In search of the Lowther Lobarion (and more)

Francis Rose visited Lowther Park in the early 1970s as part of his Cumbrian research. He describes “the park as a whole” being “quite one of the most interesting lichenologically in northern England, probably the richest so far discovered. This is due probably to its great age and the consequent presence of old trees which may well be directly derived from relics of former ancient woodland…”. In particular, he found Lobaria pulmonaria and Lobaria (now Ricasolia) amplissima on several trees.

In 1980, one of those trees had to be felled for safety reasons, and Oliver Gilbert translocated a number of thalli of R. amplissima. He described this, and subsequent follow ups, in a series of articles in the Lichenologist: several of the translocations were doing well until at least 2000. Recent attempts to find them, however, have proved unsuccessful.

The Lowther Estate is currently moving towards less-intensive agriculture; it is part of a number of conservation/ rewilding initiatives. Together with Caz Walker and the estate ecologist Elizabeth Ogilvie I recently spent a day visiting the grid references for the Lobarion and other lichens of interest described by Francis Rose and Oliver Gilbert. What would we find? To be honest, my expectations were low. Previous visits had led me to expect a lichen flora heavily influenced by nitrogen pollution.

The first thing to say is that there are a lot of very nice trees at Lowther; many old oaks and others; some very old. And the second thing to say is that those trees often have a lot of lichens on them: the light, climate, longevity of habitat (and presumably air quality) has led to strong epiphytic lichen growth in the park. Many species are prolifically fertile/ sorediate/ isidiate.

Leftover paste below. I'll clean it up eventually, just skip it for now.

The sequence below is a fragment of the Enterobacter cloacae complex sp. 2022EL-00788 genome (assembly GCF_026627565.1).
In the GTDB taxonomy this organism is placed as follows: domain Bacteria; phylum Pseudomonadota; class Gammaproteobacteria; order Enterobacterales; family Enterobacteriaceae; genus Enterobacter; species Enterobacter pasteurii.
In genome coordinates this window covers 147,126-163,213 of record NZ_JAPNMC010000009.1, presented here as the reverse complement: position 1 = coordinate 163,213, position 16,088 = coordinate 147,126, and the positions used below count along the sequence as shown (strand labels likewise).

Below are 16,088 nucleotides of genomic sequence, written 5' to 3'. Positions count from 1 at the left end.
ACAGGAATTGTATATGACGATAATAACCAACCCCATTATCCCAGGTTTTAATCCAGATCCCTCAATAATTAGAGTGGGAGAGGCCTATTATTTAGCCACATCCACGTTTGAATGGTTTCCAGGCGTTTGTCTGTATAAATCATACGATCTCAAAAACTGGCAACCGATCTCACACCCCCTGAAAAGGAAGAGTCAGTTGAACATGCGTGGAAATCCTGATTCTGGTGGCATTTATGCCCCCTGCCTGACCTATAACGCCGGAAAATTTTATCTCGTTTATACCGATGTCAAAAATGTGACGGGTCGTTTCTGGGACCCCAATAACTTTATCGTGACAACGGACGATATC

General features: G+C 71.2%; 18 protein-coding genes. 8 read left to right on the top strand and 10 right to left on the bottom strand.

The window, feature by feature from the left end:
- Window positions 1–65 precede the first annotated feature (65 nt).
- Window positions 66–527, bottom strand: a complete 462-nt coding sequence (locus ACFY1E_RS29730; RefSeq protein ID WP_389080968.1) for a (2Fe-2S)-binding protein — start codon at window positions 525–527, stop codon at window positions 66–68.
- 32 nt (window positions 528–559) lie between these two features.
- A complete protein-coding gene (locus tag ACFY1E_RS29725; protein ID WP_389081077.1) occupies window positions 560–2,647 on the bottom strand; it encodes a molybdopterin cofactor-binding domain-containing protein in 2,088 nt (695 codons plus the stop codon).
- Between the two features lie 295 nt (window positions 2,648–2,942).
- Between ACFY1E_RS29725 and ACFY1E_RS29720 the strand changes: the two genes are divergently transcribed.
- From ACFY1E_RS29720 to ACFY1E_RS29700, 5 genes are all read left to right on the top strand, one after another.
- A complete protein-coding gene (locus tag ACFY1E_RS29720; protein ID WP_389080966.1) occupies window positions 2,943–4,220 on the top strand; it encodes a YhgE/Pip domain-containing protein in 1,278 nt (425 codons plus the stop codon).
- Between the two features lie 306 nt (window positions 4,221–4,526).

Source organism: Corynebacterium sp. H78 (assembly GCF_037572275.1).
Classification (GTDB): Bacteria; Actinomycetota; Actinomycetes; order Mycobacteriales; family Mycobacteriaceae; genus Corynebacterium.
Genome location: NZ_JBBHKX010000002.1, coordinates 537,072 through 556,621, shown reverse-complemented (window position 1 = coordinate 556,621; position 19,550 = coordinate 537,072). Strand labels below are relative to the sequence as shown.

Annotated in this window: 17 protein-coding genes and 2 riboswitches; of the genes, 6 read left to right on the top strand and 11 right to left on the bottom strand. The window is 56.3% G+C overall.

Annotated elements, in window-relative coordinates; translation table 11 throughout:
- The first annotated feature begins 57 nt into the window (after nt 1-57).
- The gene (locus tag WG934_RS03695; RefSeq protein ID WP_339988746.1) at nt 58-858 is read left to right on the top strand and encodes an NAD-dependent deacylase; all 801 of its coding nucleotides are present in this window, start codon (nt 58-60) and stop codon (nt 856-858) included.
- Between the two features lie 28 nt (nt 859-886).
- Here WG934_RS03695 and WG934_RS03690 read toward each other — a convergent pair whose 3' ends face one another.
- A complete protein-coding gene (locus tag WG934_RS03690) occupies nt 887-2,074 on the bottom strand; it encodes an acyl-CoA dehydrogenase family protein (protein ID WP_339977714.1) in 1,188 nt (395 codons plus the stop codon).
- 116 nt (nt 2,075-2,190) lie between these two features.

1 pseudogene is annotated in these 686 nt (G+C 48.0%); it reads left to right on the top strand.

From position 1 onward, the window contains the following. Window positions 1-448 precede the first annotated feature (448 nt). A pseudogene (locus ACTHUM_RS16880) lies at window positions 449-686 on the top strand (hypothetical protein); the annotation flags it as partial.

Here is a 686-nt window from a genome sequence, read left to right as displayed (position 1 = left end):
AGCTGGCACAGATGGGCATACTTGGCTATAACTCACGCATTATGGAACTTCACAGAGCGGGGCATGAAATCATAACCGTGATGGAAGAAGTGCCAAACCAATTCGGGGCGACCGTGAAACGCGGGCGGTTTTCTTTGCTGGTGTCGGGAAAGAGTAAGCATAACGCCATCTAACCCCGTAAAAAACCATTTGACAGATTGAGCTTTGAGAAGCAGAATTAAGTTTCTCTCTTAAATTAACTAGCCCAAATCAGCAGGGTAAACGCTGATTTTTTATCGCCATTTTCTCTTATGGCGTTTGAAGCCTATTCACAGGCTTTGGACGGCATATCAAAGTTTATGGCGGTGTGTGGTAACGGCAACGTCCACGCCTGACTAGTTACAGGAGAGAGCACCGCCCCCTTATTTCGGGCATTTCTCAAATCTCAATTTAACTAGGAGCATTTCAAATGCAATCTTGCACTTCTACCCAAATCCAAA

However, we failed to find any evidence of Oliver Gilbert’s translocations surviving. Of the three trees on which translocations remained in 2000, one has been felled, one is now overgrown with ivy and the other, originally described as a mossy oak has become a very mossy oak, to the exclusion of almost all lichens. We also failed to find any non- translocated Lobaria pulmonaria or R. amplissima. We couldn’t find the six trees (at four sites) in the park: stumps suggested they had been felled. The trees in the wooded gorge area seemed suitably old for Lobaria pulmonaria (which in the 1970s was described as being “in plenty”). They have, however, become overgrown with ivy and further shaded by encroaching beech and conifer regeneration. Rhododendron is rampant; there has been little control until recently.

It wasn’t all bad news though. Some of the lichens mentioned by Francis Rose remain: a tree with Pertusaria flavida is highly visible from afar. Whilst we could not locate the tree he found Xanthoria ulophyllodes on, we located it on another oak a short distance away. Pertusaria coccodes, Parmelina tiliacea and Ochrolechia subviridis, all relatively uncommon in Cumbria, were found nearby.

For those of us more used to wet Lake District woodlands, it was nice to see Chrysothrix candelaris, Opegrapha vermicellifera and even Clisotomum griffithii. Pyrrhospora quernea was frequently fertile. There has obviously been a strong nitrogen influence on the lichen flora over many decades: X. ulophyllodes and P. tiliacea thrive on it. But there was less Xanthoria parietina and Physcia sp than we might have expected; less algal gunge than we had feared.

It was interesting to finally find out the fate of the transplants and Lobarion: the lichen flora of Lowther Park is now a shadow of the interest it was half a century ago. Before the visit I would have put the most important influence in that decline as being nitrogen pollution; now I would put it as loss of trees, and then allowing those trees to become shaded/ overgrown. There are lessons here for the management of parkland and the conservation of rare lichens.

There is much more of the Lowther estate to be visited; much more to be explored. It may be that there are areas of lichen interest in the more private woodlands (though Francis Rose stated that the parkland contained the greatest interest). So a further visit is not out of the question…but might not be top of the priority list.

Text and photos: Pete Martin 11.3.24